History tells us that there was a precedent. Shortly before Jesus Christ, Julius Caesar spoke and wrote fluently Latin and Greek. Three centuries later, Emperor Maximilian 1er wrote Latin badly and did not know Greek. In 518 AD the Byzantine Emperor Justin 1er could neither read nor write. When I was little, I was taught the song: "The good king Dagobert put his pants upside down ...". It is only with Charlemagne that we finally realize the importance of education. Shortly before his death, he tried to learn to read.

Just as the disappearance of an animal population is identified with the disappearance of its genes, so the end of a civilization is identified with the end of its culture. The end of the Roman Empire gives us an illustration. It is time to understand it and change the way we educate our children. Survive those who will have the basic knowledge needed to rebuild a society, at the expense of those with only technical knowledge.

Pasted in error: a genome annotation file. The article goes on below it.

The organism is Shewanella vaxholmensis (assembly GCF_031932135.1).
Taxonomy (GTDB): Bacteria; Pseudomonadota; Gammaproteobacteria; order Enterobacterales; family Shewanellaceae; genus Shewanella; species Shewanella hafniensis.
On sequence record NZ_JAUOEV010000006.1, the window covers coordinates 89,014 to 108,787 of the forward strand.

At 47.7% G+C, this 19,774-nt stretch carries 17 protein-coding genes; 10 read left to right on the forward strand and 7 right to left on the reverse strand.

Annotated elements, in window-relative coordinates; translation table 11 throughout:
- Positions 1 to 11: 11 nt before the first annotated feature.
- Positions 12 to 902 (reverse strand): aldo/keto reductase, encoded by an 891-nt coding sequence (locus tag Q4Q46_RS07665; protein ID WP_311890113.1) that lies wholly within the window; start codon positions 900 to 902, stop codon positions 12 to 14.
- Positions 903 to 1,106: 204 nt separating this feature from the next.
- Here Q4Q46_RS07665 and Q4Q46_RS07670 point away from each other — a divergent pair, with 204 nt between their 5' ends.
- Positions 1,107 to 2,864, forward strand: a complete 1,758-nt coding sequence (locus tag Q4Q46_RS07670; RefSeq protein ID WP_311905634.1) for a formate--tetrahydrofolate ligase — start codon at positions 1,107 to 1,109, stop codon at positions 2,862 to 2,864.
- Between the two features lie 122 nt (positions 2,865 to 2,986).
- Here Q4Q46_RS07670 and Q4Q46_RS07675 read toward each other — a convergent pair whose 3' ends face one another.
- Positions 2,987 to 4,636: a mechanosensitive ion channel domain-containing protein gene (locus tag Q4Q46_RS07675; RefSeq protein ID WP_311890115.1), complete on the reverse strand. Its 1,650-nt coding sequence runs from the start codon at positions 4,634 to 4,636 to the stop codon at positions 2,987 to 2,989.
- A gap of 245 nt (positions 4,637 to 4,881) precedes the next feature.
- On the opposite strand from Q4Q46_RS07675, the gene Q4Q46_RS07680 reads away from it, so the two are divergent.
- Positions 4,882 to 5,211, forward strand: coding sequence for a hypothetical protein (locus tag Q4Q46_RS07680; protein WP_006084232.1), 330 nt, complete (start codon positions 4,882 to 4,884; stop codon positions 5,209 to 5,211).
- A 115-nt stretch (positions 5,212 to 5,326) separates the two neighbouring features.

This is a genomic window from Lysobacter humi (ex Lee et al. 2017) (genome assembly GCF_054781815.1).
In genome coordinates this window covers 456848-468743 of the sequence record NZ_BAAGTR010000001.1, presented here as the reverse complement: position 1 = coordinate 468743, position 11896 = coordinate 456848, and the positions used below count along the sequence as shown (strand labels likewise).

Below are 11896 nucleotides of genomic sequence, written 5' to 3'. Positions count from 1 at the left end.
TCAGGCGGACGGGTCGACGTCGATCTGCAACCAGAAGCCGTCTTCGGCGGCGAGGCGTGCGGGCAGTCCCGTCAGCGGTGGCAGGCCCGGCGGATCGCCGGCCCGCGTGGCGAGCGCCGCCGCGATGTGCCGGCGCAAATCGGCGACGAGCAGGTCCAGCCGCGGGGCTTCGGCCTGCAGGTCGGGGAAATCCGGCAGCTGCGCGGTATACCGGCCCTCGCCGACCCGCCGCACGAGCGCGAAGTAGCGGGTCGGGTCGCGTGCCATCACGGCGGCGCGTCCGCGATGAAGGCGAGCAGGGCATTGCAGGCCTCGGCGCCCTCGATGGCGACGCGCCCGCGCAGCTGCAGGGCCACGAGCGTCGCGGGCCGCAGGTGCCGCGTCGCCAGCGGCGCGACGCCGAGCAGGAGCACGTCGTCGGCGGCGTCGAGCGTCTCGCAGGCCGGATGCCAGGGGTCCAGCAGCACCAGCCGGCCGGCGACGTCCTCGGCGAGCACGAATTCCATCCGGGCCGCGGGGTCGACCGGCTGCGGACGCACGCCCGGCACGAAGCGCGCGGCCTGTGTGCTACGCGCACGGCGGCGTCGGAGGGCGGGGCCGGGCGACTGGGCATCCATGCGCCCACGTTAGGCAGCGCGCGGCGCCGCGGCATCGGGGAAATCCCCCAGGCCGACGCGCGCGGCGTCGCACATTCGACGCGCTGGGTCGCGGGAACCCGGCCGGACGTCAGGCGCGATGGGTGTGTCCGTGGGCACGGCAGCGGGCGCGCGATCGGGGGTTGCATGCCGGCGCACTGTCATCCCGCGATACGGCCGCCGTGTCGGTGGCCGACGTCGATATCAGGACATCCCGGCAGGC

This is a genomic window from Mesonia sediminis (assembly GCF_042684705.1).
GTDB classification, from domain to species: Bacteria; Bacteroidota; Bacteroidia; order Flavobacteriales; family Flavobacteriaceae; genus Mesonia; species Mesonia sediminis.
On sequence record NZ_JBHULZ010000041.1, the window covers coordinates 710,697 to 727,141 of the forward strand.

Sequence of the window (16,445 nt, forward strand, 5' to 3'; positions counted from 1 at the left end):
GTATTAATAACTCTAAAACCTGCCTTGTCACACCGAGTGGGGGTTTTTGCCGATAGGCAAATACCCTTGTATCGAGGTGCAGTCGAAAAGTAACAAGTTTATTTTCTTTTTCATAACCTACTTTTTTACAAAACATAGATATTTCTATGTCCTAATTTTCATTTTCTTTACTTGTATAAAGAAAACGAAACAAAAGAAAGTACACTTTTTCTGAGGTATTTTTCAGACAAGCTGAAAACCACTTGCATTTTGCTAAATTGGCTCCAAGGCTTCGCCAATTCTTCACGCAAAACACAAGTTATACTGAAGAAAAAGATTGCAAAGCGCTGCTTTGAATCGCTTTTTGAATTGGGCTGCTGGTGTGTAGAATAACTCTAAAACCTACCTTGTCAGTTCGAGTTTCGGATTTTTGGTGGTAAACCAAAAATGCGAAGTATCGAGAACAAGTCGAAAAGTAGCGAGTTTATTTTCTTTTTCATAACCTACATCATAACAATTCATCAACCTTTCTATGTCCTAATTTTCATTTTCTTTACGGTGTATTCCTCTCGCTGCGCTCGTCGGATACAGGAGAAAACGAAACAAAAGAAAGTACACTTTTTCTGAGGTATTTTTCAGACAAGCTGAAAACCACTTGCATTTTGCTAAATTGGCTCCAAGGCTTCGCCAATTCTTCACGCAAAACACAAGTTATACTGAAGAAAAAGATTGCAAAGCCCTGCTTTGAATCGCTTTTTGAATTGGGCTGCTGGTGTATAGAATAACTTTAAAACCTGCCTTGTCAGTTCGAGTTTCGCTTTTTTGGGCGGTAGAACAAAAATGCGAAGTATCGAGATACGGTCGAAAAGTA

http://www.francois-roddier.fr/
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Re: François Roddier, thermodynamics and society

Unread Messageby Ahmed » 04/06/18, 20:28

I note with satisfaction that François Roddier progressively and pertinently deepens the thermodynamic interpretative grid.
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Re: François Roddier, thermodynamics and society

Unread Messageby Janic » 05/06/18, 07:48

We forget to learn to think.